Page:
Ask the Allergist: What Is the Link Between Eczema and Food Allergies?

For Food Allergy Action Month 2021, we’re excited to announce our new Ask the Allergist series featuring our Chief Allergist and Board Certified Allergist Katie Marks-Cogan, M.D., to answer your most commonly asked question on food allergies. In our second installment, Dr. Marks-Cogan will discuss eczema, it’s important connection to food allergies, and the latest guidelines for introducing allergenic foods to children with eczema.

What is Eczema?

Eczema is a common skin condition that affects up to 10 million children in the U.S. In addition to causing inflamed, irritated skin, eczema also directly affects a child’s risk for developing food allergies. If your child has eczema, it could be a precursor for food allergies down the road.

What Causes Eczema?

While there is no known cause of eczema, research shows that the lack of a protein called filaggrin is strongly linked to the development of eczema. This filaggrin deficiency is caused by a mutation of the gene responsible for creating filaggrin. Filaggrin is a protein that helps your body sustain a healthy protective barrier on the top layer of your skin. Without enough filaggrin to build that strong barrier for your skin, moisture can escape and bacteria, viruses and more can enter. This is why many people with this filaggrin deficiency will develop eczema and in turn, will have dry and infection-prone skin. In addition, it is thought that a baby's microbiome may be an important factor in whether or not they develop eczema. Vitamin D levels may play a role as well.

The Strong Link between Eczema and Food Allergies

Eczema represents the most important risk factor for food allergy development: up to 1 in 3 babies with eczema will develop food allergies. More research is needed on understanding the link between eczema and food allergies but those with eczema have higher levels of Immunoglobulin E (IgE), a type of antibody that contributes to the body’s allergic response to certain foods. Therefore, those with eczema may be more prone to an allergic response because of these increased IgE levels.


The Atopic March

Eczema and food allergies are part of a series of conditions known as the “atopic march.” This term describes the order of when related conditions develop: eczema, and then food allergies, hay fever, and asthma, often in this order. It’s important for parents of babies with eczema to be aware of the atopic march, because eczema can be a strong predictor for the other conditions, most notably food allergies.

RSF What Is the Atopic March_ Illustration_V2

Guidelines on Early Allergen Introduction for Babies with Eczema

If your baby has eczema, medical guidelines recommend early allergen introduction starting at 4-6 months of age. Many of these guidelines have specific recommendations for babies with eczema, because they are at the highest risk for developing food allergies and therefore early allergen introduction is strongly recommended for this risk group.

I know many parents may feel nervous introducing allergens, especially if your baby has eczema but it’s important to know that early allergen introduction for babies under 1 year of age is safe. In the three clinical trials that started early introduction as early as 4 months of age, with over 2,000 babies (including those with eczema), there weren’t any cases of anaphylaxis or hospitalizations. Furthermore, recent research reviewed the results of all oral food challenges at both Children's Hospital of Philadelphia and Vanderbilt University from 2016 to 2019 and determined that severe allergic reactions were the least common in infants, underlining the safety of early allergen introduction in infancy. In fact, the new USDA guidelines recommending early allergen introduction do not require any prior screening for babies with eczema.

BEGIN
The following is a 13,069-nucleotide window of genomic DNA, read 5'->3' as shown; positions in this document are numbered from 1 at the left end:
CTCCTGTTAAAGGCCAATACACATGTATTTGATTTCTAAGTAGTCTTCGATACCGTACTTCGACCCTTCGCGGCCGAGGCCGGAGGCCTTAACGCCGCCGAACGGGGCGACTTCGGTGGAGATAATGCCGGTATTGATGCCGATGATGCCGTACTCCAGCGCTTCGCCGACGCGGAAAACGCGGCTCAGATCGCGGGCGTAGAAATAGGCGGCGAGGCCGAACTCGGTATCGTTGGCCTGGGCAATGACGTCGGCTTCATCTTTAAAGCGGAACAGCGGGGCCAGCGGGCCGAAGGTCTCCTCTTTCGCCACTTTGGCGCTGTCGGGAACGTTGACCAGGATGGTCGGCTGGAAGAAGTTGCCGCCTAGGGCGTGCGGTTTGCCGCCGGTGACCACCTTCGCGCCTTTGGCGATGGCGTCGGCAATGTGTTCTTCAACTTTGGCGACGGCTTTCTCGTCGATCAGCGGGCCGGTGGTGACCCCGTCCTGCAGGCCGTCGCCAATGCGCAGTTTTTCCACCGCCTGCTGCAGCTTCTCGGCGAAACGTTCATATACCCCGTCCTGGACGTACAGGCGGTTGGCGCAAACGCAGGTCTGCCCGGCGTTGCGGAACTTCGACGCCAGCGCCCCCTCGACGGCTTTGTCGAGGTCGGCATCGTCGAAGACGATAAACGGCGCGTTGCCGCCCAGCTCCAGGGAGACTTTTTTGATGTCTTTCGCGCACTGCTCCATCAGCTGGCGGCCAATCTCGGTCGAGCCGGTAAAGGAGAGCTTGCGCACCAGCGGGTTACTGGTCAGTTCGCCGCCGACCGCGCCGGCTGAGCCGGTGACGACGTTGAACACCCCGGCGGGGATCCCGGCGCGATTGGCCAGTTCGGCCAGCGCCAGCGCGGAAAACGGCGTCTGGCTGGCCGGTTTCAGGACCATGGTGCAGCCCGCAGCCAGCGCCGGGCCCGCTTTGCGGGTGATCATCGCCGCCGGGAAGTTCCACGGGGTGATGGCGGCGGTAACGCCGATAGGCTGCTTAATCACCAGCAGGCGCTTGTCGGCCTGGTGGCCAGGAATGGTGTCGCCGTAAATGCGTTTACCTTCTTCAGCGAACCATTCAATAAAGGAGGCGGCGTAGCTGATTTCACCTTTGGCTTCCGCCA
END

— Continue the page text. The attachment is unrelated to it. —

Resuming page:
“If an infant has severe eczema, egg allergy, or both (conditions that increase the risk of peanut allergy), age-appropriate, peanut containing foods should be introduced into the diet as early as age 4 to 6 months.” - Dietary Guidelines for Americans, 2020-2025

About Katie Marks-Cogan, M.D.: Dr. Marks-Cogan is board certified in Allergy/Immunology and Internal Medicine, and treats both pediatric and adult patients. Originally from Cleveland, Ohio, she received her M.D. with honors from the University of Maryland School of Medicine. She then completed her residency in Internal Medicine at Northwestern and fellowship in Allergy/Immunology at the prestigious University of Pennsylvania and Children's Hospital of Philadelphia (CHOP). After finishing training, she moved to Southern California where she works in private practice and is the owner of Clear Allergy. She is also Chief Allergist and a member of the scientific advisory board for Ready. Set. Food! She has numerous media appearances and has authored many articles pertaining to topics in the field of allergy. She currently resides in Los Angeles with her husband, 6-year-old son, and 3-year-old daughter where she enjoys hiking, building LEGO castles with her kids, and cooking with her family.

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All health-related content on this website is for informational purposes only and does not create a doctor-patient relationship. Always seek the advice of your own pediatrician in connection with any questions regarding your baby’s health.

These statements have not been evaluated by the Food and Drug Administration. Products are not intended to diagnose, treat, cure or prevent any disease.  If your infant has severe eczema, check with your infant’s healthcare provider before feeding foods containing ground peanuts.